Sunday, October 30, 2016

Often learning about ourselves can or will be a roller coaster filled with twist and turns we believe we are ready for yet, it can shake the living soul right out of our own body. One of the most eye-opening ways of learning about one's self is being brave enough to ask, "So, how do you see me as a person?"

We may feel we are ready to hear the truth but in reality it can be shocking as if lighting coming from the vast dark sky and bolting right through our very core of our body. It can take you from the place of where you stand and throw you into a direction landing you in a very unfamiliar place.

We as people have or should have always been taught, "love who you are, flourish on what you do best, and the rest will follow"  

      When my mom learned of my uncle's transgressions sharing of my life as a baby which was so personal to my mom and dad and yet me left with this puzzle of life that seemed to have so many missing pieces. Often when we spend hours trying to piece together a thousand piece puzzle. We see the end is finally near to an end then suddenly you learn there are a few missing pieces.

We search the floor like a trained detective or we look at the family dog wondering if he or she ate the last few pieces. The puzzle will not be complete until we find those missing pieces such as myself.

Because I caused my mom so much grief and pain my heart was beginning to shatter. My loving side wanted to take her in my arms and hold her while begging for her forgiveness, then the evil side of me wanted to yell and shout to the mountain tops demanding answers to something she clearly knew.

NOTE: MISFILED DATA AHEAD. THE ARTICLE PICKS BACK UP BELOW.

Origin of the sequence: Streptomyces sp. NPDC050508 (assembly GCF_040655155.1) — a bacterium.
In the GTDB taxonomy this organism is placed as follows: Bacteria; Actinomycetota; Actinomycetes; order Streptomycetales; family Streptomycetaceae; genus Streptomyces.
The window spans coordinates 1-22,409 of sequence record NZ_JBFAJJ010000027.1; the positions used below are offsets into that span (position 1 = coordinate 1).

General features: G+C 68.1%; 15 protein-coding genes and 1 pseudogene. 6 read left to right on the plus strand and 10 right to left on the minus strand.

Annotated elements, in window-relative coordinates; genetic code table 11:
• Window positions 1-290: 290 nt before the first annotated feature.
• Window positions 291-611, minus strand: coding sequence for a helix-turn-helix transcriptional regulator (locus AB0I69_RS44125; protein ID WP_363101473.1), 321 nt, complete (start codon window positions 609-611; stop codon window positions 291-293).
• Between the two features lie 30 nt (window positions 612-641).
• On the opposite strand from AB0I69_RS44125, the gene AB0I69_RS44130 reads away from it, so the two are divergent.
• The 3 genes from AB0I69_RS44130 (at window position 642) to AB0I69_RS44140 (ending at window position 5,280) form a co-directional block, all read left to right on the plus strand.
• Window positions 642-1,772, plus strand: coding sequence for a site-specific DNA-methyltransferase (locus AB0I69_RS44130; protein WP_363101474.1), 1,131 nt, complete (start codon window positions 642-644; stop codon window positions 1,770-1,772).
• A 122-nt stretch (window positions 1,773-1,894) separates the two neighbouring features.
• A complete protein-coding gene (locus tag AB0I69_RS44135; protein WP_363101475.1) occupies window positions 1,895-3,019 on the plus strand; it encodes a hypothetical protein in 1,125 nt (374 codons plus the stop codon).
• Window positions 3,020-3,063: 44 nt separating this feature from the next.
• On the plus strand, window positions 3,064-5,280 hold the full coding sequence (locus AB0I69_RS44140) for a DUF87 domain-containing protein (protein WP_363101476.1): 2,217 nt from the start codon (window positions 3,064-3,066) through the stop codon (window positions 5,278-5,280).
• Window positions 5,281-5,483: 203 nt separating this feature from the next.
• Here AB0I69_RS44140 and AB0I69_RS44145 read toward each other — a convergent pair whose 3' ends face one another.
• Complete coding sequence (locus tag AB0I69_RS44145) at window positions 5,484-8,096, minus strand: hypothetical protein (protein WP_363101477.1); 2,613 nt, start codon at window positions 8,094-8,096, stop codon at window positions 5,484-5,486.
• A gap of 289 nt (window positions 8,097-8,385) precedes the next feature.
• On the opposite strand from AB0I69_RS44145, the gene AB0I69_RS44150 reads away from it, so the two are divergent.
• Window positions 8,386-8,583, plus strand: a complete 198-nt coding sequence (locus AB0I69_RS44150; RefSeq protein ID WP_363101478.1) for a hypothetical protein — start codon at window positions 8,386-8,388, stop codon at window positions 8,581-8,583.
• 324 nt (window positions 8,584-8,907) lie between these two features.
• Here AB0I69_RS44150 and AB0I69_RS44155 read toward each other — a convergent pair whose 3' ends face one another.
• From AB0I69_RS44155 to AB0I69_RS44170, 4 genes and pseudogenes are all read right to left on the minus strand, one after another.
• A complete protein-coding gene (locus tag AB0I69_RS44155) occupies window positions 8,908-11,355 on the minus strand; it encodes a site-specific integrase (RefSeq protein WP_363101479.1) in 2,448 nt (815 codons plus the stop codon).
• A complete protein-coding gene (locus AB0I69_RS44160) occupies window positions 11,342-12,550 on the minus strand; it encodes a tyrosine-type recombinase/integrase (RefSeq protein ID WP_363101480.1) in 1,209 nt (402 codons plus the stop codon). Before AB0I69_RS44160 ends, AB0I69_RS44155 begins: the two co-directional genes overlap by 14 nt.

As the computer age was growing and finding things on the "Internet" were becoming readily more available, I turned to my birth certificate once again. Pulling it out, I began to search once again for the hospital I was born in. Each of the hundreds of phone number I had found on the internet I found myself with more negative feedback over and over landing me in one dead end after another until finally, this one lady, this one very single elderly lady that had answered the phone told me;

"Rose-Netta Hospital, you were born in Rose-Netta?" I could hear the shock of her voice through the phone. I became increasingly worrisome once again. What was wrong with Rose-Netta and why didn't it exist anymore? My mind turned to the many hospitals in the area that have been standing there brick and mortar for years. I have never ever heard of a hospital shutting down.

"Why does that surprise you when I tell you I was born at Rose-Netta, what's wrong with being born at Rose-Netta?" I asked with both curiosity mixed with fear.